Post-processing for metals
|Post-processing method||Depowdering||Stress relief||Part removal||Debinding, infiltration, sintering||Machining||Surface finishing|
|Powder bed fusion (SLA, DMLS, EBM)||+||+||+||-||+||+|
|Metal binder jetting||+||-||+||+||+(optional)||+(optional)|
The Post-Processing Bottleneck
The majority of post-processing operations is still a heavily manual process, requiring skilled operators to perform key tasks. However, using manual methods to manage the post-processing stage can significantly increase lead times and production costs. It’s therefore no surprise that post-processing is often considered as a key bottleneck for companies looking to scale their AM operations.
Bottleneck #1: Longer lead times
Longer lead times are one aspect that many companies may not be prepared for from the outset. One statistic even suggests that the post-processing stage can increase the overall process time by 17% to 100%.
Additionally, since post-processing operations are often performed based on a backlog, this too can increase lead times for 3D-printed parts. Parts entering the post-processing stage will more often than not end up in a queue due to a lack of availability of labour resources or access to equipment.
Bottleneck #2: Added costs
From labour to post-processing equipment, post-processing will add extra costs that will need to be factored into the overall production budget.
Minimising labour input could dramatically reduce labour costs whilst giving the opportunity to expand production by adding more 3D printers or reallocating the post-processing staff to other tasks.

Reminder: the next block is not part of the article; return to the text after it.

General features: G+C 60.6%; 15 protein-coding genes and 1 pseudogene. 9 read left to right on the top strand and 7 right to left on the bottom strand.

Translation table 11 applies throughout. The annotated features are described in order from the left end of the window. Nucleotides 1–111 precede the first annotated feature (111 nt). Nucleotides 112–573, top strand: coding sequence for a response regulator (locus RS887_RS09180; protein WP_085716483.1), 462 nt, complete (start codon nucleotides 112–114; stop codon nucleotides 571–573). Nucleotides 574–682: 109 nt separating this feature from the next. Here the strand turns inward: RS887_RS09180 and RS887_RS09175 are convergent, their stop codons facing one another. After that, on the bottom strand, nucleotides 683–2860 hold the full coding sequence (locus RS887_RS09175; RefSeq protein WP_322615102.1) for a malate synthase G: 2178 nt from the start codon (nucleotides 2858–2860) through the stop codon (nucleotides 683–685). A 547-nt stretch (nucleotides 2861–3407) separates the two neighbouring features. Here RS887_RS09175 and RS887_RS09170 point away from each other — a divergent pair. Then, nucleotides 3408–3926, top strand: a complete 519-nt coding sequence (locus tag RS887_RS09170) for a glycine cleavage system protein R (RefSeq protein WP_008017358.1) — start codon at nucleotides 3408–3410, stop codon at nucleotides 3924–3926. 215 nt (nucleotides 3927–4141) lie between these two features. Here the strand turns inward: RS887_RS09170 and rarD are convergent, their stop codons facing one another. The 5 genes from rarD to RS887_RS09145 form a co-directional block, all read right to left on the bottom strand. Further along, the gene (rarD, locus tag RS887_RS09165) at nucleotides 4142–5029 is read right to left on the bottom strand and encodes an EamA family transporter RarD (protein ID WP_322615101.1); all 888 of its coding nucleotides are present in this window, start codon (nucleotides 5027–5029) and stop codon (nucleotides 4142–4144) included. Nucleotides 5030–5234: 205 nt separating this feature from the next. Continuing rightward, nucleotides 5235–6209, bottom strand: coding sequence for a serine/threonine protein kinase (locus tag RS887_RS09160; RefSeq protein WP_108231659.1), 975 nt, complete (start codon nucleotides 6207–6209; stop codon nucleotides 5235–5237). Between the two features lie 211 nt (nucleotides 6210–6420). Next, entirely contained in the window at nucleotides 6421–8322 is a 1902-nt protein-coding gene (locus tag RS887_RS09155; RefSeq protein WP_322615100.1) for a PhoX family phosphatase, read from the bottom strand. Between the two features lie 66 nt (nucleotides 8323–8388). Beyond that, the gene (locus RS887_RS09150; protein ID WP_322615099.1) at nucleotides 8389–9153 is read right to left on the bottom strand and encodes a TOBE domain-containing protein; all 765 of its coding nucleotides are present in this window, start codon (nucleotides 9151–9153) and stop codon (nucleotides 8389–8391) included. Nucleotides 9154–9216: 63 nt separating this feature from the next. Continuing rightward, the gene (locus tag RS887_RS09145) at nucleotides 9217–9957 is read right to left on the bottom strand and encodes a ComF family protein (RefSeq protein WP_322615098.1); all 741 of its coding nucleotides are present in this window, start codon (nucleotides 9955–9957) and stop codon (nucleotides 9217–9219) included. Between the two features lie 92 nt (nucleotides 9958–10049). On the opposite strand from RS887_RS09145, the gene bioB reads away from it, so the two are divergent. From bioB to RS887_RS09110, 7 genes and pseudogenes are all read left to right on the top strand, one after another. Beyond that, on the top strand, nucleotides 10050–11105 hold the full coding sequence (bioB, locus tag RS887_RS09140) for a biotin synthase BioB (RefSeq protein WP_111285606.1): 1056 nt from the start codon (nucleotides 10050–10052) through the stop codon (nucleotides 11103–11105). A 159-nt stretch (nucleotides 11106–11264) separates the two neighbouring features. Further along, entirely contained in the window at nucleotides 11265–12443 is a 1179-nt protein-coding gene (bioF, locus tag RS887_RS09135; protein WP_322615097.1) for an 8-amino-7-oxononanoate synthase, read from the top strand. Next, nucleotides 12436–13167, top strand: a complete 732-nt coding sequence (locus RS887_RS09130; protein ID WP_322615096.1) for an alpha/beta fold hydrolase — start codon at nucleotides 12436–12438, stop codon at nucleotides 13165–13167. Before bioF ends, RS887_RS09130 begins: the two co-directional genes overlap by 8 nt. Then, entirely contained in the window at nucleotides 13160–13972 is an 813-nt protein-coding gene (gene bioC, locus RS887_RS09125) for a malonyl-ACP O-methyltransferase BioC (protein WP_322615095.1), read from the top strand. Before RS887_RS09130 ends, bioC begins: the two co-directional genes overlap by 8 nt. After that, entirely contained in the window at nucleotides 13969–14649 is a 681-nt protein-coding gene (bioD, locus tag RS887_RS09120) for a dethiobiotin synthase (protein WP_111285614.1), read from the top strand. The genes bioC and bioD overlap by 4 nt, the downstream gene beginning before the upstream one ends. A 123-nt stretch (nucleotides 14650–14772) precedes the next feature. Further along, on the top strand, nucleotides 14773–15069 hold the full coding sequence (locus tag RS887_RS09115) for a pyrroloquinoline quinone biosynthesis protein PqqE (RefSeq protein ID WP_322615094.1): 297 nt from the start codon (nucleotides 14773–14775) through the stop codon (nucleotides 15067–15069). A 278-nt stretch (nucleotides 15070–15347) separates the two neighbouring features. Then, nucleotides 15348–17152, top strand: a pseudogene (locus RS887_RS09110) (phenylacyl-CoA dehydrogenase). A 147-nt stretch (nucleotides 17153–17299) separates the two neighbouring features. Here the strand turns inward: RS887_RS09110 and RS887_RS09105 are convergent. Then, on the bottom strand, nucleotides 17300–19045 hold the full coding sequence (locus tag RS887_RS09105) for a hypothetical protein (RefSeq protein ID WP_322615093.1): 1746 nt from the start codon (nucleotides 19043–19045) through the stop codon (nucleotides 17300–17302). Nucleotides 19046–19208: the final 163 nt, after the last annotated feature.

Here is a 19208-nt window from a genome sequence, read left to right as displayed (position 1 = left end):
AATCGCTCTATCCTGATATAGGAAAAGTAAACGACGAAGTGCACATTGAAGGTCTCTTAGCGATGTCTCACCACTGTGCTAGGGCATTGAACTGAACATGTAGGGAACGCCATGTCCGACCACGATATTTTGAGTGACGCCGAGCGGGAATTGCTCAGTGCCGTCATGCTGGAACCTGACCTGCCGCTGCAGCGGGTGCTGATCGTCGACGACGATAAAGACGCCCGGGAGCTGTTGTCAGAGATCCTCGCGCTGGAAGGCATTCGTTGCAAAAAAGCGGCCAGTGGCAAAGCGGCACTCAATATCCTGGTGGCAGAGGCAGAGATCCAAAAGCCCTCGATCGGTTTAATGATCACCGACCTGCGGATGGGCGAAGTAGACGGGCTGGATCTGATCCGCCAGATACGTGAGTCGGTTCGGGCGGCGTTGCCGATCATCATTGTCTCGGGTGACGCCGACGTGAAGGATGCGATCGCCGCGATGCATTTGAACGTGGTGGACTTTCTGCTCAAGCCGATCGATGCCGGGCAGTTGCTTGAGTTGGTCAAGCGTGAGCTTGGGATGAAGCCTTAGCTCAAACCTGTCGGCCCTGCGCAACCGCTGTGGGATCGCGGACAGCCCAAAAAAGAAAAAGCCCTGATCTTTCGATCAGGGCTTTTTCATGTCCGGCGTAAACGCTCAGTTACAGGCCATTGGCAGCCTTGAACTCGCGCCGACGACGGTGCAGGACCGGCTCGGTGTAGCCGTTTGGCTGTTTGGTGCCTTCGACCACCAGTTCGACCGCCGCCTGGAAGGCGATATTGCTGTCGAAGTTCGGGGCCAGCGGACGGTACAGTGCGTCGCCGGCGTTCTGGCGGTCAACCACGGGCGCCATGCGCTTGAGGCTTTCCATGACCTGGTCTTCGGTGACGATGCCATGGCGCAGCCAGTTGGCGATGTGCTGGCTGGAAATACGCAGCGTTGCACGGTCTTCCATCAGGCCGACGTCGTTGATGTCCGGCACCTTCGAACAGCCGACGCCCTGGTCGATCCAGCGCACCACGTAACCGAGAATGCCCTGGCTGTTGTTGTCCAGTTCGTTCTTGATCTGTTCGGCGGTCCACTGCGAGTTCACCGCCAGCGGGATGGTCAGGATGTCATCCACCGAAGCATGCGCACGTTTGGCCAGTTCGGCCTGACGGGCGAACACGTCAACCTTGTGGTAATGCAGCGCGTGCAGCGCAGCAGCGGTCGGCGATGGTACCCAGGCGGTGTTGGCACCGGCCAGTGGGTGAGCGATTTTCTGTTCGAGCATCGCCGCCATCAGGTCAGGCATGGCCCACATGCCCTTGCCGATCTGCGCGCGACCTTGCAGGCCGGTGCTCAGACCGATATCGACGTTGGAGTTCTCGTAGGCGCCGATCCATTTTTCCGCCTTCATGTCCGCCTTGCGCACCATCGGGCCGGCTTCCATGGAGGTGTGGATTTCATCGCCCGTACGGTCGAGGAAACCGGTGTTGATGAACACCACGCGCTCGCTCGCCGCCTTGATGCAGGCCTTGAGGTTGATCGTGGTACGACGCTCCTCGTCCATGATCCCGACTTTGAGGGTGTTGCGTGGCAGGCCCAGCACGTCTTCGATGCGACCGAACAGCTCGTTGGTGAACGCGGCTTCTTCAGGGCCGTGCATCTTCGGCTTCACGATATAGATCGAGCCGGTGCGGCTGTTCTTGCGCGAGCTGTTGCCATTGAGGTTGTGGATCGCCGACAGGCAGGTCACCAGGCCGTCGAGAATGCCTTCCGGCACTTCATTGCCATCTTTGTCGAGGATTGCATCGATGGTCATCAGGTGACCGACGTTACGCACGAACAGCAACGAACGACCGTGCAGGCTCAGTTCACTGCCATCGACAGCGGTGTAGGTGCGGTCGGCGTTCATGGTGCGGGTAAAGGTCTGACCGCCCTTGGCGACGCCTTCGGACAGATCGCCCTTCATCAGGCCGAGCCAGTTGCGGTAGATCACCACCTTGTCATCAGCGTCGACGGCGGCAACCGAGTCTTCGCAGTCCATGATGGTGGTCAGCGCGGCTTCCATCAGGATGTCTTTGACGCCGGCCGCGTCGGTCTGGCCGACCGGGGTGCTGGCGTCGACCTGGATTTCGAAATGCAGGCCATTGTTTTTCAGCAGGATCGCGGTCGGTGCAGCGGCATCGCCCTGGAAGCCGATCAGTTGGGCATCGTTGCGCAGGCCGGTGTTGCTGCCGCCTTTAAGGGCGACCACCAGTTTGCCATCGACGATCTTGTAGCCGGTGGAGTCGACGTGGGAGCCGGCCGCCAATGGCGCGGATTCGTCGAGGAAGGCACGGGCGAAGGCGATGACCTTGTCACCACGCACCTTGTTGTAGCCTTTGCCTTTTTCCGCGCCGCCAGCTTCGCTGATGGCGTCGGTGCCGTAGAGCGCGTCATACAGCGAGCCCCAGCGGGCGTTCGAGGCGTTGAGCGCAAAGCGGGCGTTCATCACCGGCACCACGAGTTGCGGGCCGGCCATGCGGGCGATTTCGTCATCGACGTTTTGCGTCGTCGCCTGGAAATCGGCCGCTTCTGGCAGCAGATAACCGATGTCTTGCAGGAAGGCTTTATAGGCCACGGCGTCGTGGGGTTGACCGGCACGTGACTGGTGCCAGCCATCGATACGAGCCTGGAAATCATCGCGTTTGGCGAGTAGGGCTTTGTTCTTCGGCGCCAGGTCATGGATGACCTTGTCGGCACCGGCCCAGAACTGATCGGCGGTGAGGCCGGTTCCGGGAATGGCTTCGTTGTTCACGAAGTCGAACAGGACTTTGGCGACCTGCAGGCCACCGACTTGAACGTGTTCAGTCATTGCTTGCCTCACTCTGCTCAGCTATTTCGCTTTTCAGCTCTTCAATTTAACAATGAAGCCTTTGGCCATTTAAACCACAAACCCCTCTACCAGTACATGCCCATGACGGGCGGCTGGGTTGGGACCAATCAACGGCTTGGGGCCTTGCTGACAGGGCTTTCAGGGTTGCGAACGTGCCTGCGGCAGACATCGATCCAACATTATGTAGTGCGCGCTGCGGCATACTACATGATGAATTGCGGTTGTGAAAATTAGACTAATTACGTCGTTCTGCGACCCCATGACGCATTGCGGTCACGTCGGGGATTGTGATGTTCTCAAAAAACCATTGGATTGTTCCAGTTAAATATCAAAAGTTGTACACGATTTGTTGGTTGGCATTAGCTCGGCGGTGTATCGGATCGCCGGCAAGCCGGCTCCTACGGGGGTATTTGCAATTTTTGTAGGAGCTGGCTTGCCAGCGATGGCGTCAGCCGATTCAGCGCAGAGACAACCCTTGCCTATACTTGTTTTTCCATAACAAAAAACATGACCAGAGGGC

With metal 3D printing, expenses tend to be significantly higher. Whether it’s removing the part from a build plate, heat treatment or inspection, costs can easily add up. For example, using wire EDM to remove parts from a build plate can, reportedly, cost up to $300 per plate when outsourced and take several hours to finish, depending on the number and size of the parts.
Stress relieving and heat treatment can also be very time-consuming and expensive, requiring either the purchase of expensive post-processing equipment for in-house use, or outsourcing the task, the cost for which can easily run into several hundreds of dollars per part.
Bottleneck #3: Skills gap
To achieve high-quality post-processing, companies need, but often struggle to find, qualified technicians. These challenges are compounded by issues around safety, such as the correct disposal of waste generated during post-processing.
As more companies adopt additive manufacturing for production, the need for automation at every stage to scale is increasingly becoming acute.
Within this context, several companies have already begun to develop smart solutions to address the bottlenecks within the post-processing stage.
Powder removal & cleaning
For metal powder bed fusion processes, depowdering and cleaning metal parts is a key step of the post-processing stage. This can be particularly challenging when it comes to highly complex or intricate parts, like infusion nozzles or cooling channels for injection moulds.
German company Solukon has developed a system that features an automated powder removal process. With the help of controlled vibrations and programmable axis rotation, the SFM-AT800S ensures that metal parts can be thoroughly cleaned of any unsintered metal powder and is already in use by Siemens.
Metal AM system manufacturer Digital Metal is another company with an eye towards a future of smart post-processing, having developed a computer-controlled depowdering machine. Alongside a pick-and-place robot, the system has been designed to automate key process steps by automatically removing any unsintered powder and sending green parts for debinding and sintering.
For plastic parts, DyeMansion offers a Powershot C system, equipped with two blasting nozzles and a rotating basket to enable reproducible cleaning and powder removal for polymer parts.
Support structures have long been considered a necessary evil in 3D printing, adding extra time and cost both to the printing process and post-processing.
“Today, there’s still a heavy component of manual labour when it comes to removing supports from additive parts”, said CEO of PostProcess Technologies Jeff Mize in our recent interview.